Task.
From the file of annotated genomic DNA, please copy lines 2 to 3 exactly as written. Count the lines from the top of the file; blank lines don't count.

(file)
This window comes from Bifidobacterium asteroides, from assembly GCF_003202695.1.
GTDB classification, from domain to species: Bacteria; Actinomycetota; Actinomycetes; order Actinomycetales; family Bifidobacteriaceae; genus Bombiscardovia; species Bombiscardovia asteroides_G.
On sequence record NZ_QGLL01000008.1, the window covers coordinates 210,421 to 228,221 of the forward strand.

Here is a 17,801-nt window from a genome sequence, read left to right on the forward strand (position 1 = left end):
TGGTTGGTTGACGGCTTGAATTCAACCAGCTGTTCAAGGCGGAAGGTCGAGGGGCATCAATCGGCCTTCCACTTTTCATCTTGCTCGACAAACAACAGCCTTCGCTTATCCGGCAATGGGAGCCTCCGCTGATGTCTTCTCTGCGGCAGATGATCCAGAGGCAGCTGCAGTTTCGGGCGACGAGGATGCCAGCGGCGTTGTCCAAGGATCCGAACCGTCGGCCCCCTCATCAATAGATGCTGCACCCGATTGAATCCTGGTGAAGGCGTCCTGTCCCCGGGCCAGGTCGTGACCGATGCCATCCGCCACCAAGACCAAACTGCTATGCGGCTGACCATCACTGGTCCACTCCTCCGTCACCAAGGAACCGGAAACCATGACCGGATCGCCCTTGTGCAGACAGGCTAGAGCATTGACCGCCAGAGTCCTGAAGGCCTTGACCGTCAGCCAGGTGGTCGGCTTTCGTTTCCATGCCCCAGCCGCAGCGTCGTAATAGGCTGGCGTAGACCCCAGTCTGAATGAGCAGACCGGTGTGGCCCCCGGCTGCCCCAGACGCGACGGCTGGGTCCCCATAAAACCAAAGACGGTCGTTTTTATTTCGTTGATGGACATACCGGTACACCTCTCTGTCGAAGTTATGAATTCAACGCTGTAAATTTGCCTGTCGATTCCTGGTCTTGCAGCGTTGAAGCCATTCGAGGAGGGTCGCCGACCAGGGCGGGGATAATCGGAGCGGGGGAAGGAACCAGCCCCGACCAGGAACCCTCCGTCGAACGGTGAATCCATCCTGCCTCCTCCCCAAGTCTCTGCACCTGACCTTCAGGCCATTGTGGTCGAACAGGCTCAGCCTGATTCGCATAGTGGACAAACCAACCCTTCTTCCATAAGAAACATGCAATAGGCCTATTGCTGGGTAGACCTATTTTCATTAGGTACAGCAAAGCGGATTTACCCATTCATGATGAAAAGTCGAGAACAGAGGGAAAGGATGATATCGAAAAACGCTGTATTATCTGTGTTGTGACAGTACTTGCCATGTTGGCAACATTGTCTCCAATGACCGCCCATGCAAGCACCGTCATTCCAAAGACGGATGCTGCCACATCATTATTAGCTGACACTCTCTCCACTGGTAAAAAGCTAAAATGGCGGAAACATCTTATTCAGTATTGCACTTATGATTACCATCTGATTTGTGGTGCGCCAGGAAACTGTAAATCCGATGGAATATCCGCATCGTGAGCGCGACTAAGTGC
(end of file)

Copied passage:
GTDB classification, from domain to species: Bacteria; Actinomycetota; Actinomycetes; order Actinomycetales; family Bifidobacteriaceae; genus Bombiscardovia; species Bombiscardovia asteroides_G.
On sequence record NZ_QGLL01000008.1, the window covers coordinates 210,421 to 228,221 of the forward strand.